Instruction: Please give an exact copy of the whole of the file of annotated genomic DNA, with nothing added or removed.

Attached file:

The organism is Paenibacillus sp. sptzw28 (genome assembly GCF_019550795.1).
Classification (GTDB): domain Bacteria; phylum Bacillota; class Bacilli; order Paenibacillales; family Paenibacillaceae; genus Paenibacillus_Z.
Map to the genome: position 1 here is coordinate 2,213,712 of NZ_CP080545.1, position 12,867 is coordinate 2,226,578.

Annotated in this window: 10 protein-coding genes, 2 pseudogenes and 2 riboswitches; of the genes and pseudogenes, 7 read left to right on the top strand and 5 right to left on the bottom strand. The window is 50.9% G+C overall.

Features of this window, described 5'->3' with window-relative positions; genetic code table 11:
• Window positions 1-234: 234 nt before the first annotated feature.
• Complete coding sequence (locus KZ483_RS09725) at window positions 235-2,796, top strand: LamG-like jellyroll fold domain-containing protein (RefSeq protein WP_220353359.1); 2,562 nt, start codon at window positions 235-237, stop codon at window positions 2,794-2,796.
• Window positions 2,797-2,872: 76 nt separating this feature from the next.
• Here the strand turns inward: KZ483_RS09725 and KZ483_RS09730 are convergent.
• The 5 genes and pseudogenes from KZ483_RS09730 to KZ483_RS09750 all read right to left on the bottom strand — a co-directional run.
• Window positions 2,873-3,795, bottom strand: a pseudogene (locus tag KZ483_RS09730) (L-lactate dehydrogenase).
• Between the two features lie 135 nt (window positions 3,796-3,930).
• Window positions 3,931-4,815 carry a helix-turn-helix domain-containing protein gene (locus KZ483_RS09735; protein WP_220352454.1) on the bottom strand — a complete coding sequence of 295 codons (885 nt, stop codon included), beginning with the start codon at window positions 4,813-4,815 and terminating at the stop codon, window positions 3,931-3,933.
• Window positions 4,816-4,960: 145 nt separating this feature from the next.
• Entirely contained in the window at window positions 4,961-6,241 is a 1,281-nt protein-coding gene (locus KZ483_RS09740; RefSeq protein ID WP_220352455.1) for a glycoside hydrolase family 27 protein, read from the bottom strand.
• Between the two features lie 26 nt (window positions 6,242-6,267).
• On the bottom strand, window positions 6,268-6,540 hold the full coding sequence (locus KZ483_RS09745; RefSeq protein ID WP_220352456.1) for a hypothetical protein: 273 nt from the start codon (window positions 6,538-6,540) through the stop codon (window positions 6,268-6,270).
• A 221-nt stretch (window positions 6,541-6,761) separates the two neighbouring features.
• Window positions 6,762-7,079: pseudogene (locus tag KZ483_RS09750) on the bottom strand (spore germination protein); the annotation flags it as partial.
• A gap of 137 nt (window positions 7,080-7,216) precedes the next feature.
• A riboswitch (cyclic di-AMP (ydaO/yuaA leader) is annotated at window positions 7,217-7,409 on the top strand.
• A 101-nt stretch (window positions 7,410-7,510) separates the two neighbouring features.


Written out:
The organism is Paenibacillus sp. sptzw28 (genome assembly GCF_019550795.1).
Classification (GTDB): domain Bacteria; phylum Bacillota; class Bacilli; order Paenibacillales; family Paenibacillaceae; genus Paenibacillus_Z.
Map to the genome: position 1 here is coordinate 2,213,712 of NZ_CP080545.1, position 12,867 is coordinate 2,226,578.

Annotated in this window: 10 protein-coding genes, 2 pseudogenes and 2 riboswitches; of the genes and pseudogenes, 7 read left to right on the top strand and 5 right to left on the bottom strand. The window is 50.9% G+C overall.

Features of this window, described 5'->3' with window-relative positions; genetic code table 11:
• Window positions 1-234: 234 nt before the first annotated feature.
• Complete coding sequence (locus KZ483_RS09725) at window positions 235-2,796, top strand: LamG-like jellyroll fold domain-containing protein (RefSeq protein WP_220353359.1); 2,562 nt, start codon at window positions 235-237, stop codon at window positions 2,794-2,796.
• Window positions 2,797-2,872: 76 nt separating this feature from the next.
• Here the strand turns inward: KZ483_RS09725 and KZ483_RS09730 are convergent.
• The 5 genes and pseudogenes from KZ483_RS09730 to KZ483_RS09750 all read right to left on the bottom strand — a co-directional run.
• Window positions 2,873-3,795, bottom strand: a pseudogene (locus tag KZ483_RS09730) (L-lactate dehydrogenase).
• Between the two features lie 135 nt (window positions 3,796-3,930).
• Window positions 3,931-4,815 carry a helix-turn-helix domain-containing protein gene (locus KZ483_RS09735; protein WP_220352454.1) on the bottom strand — a complete coding sequence of 295 codons (885 nt, stop codon included), beginning with the start codon at window positions 4,813-4,815 and terminating at the stop codon, window positions 3,931-3,933.
• Window positions 4,816-4,960: 145 nt separating this feature from the next.
• Entirely contained in the window at window positions 4,961-6,241 is a 1,281-nt protein-coding gene (locus KZ483_RS09740; RefSeq protein ID WP_220352455.1) for a glycoside hydrolase family 27 protein, read from the bottom strand.
• Between the two features lie 26 nt (window positions 6,242-6,267).
• On the bottom strand, window positions 6,268-6,540 hold the full coding sequence (locus KZ483_RS09745; RefSeq protein ID WP_220352456.1) for a hypothetical protein: 273 nt from the start codon (window positions 6,538-6,540) through the stop codon (window positions 6,268-6,270).
• A 221-nt stretch (window positions 6,541-6,761) separates the two neighbouring features.
• Window positions 6,762-7,079: pseudogene (locus tag KZ483_RS09750) on the bottom strand (spore germination protein); the annotation flags it as partial.
• A gap of 137 nt (window positions 7,080-7,216) precedes the next feature.
• A riboswitch (cyclic di-AMP (ydaO/yuaA leader) is annotated at window positions 7,217-7,409 on the top strand.
• A 101-nt stretch (window positions 7,410-7,510) separates the two neighbouring features.